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The Revolution Will Be Commercialized

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Logo illustration by Felix Sockwell.   

But it’s not yet been shown that Palin needs any specifically political organization, or that she has to kowtow to any gatekeeper to get where she wants to go. In fact, she and her new network have themselves become the gatekeepers. It’s very hard to get anywhere in Republican politics without going past them. And the gate also happens to be a tollbooth.

Nowadays, for both poles of the political spectrum but especially for the right, politics is a business—the entertainment business. The freak show, as Mark Halperin termed it, has been turned into a fully merchandised product. It was Fox’s Roger Ailes who had the insight that the American right was an underserved market, one with a powerful kind of brand loyalty. Fox News has turned a disaffected segment of the populace into a market, with the fervor and idiosyncratic truth standards of a cult. Wingnut-ism has been monetized, is one admittedly partisan way of looking at it. Palin stokes the disaffection of her constituents and then, with the help of Fox, offers to heal them, for a price. And—surprise—they’re more affluent than most Americans. Fifty-six percent make over $50,000 a year, according to a Times/CBS poll. Running for president is no doubt part of her business model. But forget elections (as many Palin supporters already seem to have done); she’s already the president of an alternative America—and also its CEO.

In Wasilla, the Palins are in the midst of a major lifestyle upgrade. There’s a new Escalade in the driveway and a new Dodge Ram pickup for Bristol, says someone who knows the family. When I visited in early April, the sound of whirring saws and hammers could be heard emanating from the trees from the deck of the Best Western Hotel next door, which, since the campaign, has served as a base camp of sorts for visiting press. Todd’s cherry-red seaplane sits propped on its floats by the shoreline.

A couple of years ago, the Palins purchased the adjacent lot from their neighbor, and they are currently building a 6,000-square-foot, three-level structure, according to building plans filed at the Wasilla Planning Office. On the ground floor, Palin will have an apartment for Track, who recently returned from his deployment in Iraq. Upstairs, there’s a second residence for Bristol. Palin is building herself an office that features custom woodwork, a long marble countertop, and panoramic windows. “The view is incredible, from the Chugach Range all the way to the Alaska Range,” Wasilla mayor Verne Rupright told me.

Palin stokes the disaffection of her people, then heals them, for a price.

But her current prosperity was not the case when the campaign ended. Then, Palin needed money, and a crash course in post-campaign reinvention. Palin Inc. began coalescing almost immediately after November 4. Around the holidays, Palin’s spokesperson called Mary Matalin, who was vacationing on her farm in the Shenandoah Valley. During the GOP convention, when Palin first came under fire from the left, Matalin went on CNN and vigorously defended her (“She’s the future of the party,” she said). Palin heard about her performance, and the two began communicating during the campaign and kept in touch afterward. “After the campaign, they were just asking, ‘What do we do now? How does this work?’ ” Matalin says. Matalin, who is editor-in-chief of a conservative imprint at Simon & Schuster, gave her publishing-industry advice and offered to call Washington power agent Bob Barnett—who’s also represented Bill Clinton, Bob Woodward, and Barack Obama. Barnett, recognizing Palin’s value, quickly signed her on. The first order of business was a book deal, which he pitched exclusively to Jonathan Burnham, the publisher of HarperCollins.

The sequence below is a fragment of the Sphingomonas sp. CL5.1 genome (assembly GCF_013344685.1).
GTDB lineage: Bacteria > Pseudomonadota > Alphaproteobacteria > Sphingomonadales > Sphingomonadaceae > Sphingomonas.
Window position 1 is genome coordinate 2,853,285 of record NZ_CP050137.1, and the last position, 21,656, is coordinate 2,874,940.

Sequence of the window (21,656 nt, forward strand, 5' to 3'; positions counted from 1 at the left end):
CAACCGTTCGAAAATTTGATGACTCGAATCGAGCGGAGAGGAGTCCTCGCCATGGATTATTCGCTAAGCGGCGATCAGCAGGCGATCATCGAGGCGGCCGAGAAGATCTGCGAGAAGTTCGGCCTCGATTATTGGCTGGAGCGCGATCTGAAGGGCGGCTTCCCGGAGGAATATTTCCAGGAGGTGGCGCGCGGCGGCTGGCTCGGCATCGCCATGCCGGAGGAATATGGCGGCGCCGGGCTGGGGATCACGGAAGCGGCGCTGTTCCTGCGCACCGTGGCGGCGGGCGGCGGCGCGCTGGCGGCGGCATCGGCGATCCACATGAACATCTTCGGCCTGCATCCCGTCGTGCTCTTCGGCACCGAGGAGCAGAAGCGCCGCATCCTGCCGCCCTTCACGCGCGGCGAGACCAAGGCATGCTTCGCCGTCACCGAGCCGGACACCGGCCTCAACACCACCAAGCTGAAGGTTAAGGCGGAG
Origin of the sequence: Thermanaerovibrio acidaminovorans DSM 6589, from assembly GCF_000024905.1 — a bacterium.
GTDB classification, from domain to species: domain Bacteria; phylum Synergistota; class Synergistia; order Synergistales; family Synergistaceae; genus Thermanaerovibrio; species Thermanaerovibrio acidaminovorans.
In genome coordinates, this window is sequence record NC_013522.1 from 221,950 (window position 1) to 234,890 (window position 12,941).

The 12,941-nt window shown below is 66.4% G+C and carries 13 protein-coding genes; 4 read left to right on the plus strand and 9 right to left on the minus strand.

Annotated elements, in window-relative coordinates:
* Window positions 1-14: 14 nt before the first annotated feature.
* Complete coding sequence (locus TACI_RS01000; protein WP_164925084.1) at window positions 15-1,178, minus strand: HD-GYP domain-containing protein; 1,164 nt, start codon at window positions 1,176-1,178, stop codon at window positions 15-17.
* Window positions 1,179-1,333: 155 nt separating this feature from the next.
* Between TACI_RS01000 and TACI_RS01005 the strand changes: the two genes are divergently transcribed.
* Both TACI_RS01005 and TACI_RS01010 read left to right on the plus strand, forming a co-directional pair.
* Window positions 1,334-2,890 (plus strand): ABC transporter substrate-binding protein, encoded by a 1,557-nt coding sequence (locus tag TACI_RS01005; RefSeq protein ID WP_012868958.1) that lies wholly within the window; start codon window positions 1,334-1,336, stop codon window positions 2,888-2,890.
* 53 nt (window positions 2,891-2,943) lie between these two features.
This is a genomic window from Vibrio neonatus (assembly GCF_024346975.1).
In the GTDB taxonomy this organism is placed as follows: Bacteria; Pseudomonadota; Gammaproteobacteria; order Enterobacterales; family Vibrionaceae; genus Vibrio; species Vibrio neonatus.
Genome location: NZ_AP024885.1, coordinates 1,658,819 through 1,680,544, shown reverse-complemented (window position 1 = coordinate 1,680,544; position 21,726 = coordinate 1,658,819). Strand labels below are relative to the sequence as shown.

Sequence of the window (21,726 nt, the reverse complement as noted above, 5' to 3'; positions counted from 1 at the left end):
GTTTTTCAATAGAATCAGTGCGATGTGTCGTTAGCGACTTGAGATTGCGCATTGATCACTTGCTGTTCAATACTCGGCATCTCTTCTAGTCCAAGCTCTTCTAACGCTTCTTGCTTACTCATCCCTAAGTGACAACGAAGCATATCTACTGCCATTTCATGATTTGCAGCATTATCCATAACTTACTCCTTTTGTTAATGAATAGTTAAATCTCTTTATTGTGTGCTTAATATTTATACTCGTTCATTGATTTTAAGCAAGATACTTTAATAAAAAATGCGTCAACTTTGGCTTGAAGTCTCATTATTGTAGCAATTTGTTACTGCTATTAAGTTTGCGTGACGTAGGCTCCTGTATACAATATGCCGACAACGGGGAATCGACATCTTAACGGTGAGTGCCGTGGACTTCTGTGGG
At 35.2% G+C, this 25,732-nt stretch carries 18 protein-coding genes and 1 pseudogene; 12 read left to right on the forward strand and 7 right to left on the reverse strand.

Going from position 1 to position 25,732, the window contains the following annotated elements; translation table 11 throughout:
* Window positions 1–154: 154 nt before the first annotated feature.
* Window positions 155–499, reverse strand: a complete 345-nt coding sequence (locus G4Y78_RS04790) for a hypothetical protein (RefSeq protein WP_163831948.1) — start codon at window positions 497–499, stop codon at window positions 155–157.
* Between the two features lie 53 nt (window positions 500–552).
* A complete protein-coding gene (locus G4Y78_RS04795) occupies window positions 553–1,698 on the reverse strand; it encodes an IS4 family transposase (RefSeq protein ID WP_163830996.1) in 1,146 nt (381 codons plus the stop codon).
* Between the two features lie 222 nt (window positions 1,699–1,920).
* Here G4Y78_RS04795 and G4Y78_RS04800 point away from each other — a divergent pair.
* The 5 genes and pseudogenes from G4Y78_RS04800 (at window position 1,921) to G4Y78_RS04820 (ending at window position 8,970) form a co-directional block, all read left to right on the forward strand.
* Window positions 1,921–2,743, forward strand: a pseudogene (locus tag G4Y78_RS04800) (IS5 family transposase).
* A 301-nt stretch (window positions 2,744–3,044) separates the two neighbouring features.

Partly because her meltdown with Katie Couric promised more great television, and partly because of her outlandish family life and moose-shooting habits, Palin was a massive American celebrity, and the interest seemed to build rather than fade. “I fielded 1,000 individual requests in the first four or five months after the election,” Bill McAllister told me. Barbara Walters, George Stephanopoulos, and Charlie Gibson all made personal calls in an effort to land post-election interviews with Palin. Stephanopoulos was especially aggressive in his pursuit. “George and I talked so much we’re like new best friends,” McAllister joked. “Bill Maher also tried to book her. In that case, he had to be dreaming.”

But everyone wanted her for free, which was a problem. In November 2008, John Coale tagged along with Van Susteren, who was in Alaska taping an interview with Palin for Fox News. Later, the Fox camera crew, Van Susteren, and Coale gathered around the Palins’ dinner table in Wasilla for some moose chili in her kitchen overlooking Lake Lucille. After dinner, Coale and Palin retreated to the pantry and sat on stacks of boxes and talked for the next hour about her Troopergate dilemma. Palin confessed she didn’t know what to do about her legal bills. “She was concerned she didn’t know how to deal with this,” Coale told me. Coale assured Palin he would figure something out.


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